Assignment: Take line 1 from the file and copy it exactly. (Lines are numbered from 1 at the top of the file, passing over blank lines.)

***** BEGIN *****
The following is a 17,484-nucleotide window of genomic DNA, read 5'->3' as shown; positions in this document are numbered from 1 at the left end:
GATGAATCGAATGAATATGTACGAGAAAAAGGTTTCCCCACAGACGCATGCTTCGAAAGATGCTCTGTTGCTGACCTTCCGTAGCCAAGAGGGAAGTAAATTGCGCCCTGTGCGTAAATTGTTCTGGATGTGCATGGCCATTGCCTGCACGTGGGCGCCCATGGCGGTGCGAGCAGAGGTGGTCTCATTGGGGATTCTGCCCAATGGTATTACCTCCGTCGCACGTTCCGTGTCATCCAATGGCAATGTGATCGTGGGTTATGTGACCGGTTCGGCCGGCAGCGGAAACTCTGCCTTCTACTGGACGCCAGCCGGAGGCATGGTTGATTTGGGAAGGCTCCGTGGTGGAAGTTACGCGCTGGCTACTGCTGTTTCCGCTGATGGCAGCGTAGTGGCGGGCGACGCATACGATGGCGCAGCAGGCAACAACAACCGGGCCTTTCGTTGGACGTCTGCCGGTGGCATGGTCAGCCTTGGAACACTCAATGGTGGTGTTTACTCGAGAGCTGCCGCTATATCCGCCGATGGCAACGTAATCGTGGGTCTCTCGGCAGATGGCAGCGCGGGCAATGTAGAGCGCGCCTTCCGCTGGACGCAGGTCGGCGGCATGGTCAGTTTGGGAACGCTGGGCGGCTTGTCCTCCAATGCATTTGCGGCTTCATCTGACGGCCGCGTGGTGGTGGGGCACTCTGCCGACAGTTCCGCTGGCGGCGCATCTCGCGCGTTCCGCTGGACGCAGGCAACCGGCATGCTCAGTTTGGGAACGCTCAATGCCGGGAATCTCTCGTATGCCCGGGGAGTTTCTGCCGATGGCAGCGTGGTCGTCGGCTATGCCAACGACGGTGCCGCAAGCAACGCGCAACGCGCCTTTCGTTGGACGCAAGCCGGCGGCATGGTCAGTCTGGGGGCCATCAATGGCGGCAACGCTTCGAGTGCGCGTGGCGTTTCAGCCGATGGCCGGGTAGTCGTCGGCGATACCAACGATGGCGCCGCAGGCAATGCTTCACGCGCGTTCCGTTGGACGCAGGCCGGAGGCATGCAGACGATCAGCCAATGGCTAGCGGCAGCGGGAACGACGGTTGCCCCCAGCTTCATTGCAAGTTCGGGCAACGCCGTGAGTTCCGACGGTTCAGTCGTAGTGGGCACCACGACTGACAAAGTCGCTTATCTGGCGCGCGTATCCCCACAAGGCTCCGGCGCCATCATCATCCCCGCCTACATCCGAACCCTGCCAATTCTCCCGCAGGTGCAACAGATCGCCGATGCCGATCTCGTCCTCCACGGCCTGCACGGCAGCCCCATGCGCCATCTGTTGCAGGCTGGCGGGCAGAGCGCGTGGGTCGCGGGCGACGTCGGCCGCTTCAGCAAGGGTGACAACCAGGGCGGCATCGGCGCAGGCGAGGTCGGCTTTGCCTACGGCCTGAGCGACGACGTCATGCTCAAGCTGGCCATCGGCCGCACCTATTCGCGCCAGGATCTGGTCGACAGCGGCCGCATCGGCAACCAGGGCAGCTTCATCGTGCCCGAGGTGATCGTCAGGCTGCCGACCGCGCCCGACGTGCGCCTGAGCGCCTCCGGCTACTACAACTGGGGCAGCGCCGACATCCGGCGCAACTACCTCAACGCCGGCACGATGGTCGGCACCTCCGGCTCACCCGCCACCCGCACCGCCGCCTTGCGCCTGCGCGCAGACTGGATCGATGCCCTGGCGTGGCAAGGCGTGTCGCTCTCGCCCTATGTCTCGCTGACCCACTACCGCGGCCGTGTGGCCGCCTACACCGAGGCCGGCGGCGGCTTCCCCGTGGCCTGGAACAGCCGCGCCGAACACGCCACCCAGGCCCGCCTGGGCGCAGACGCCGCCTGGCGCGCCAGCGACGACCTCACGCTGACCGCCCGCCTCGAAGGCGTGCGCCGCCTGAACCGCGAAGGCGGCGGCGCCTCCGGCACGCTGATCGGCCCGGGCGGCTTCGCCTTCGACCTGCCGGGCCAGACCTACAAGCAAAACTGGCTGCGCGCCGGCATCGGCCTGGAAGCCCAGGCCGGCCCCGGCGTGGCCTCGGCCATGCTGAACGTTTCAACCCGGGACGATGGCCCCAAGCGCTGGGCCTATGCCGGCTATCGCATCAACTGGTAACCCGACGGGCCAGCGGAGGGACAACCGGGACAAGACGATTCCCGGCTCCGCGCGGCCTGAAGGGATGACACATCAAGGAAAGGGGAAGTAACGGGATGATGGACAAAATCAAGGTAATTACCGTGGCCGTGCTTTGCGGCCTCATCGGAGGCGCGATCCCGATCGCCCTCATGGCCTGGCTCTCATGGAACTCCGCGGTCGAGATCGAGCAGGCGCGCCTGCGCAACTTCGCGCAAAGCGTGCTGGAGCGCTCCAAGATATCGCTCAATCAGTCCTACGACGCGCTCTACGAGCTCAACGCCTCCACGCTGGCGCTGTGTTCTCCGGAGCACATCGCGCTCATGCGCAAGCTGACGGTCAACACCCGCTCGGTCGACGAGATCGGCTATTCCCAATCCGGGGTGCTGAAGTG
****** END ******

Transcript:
The following is a 17,484-nucleotide window of genomic DNA, read 5'->3' as shown; positions in this document are numbered from 1 at the left end: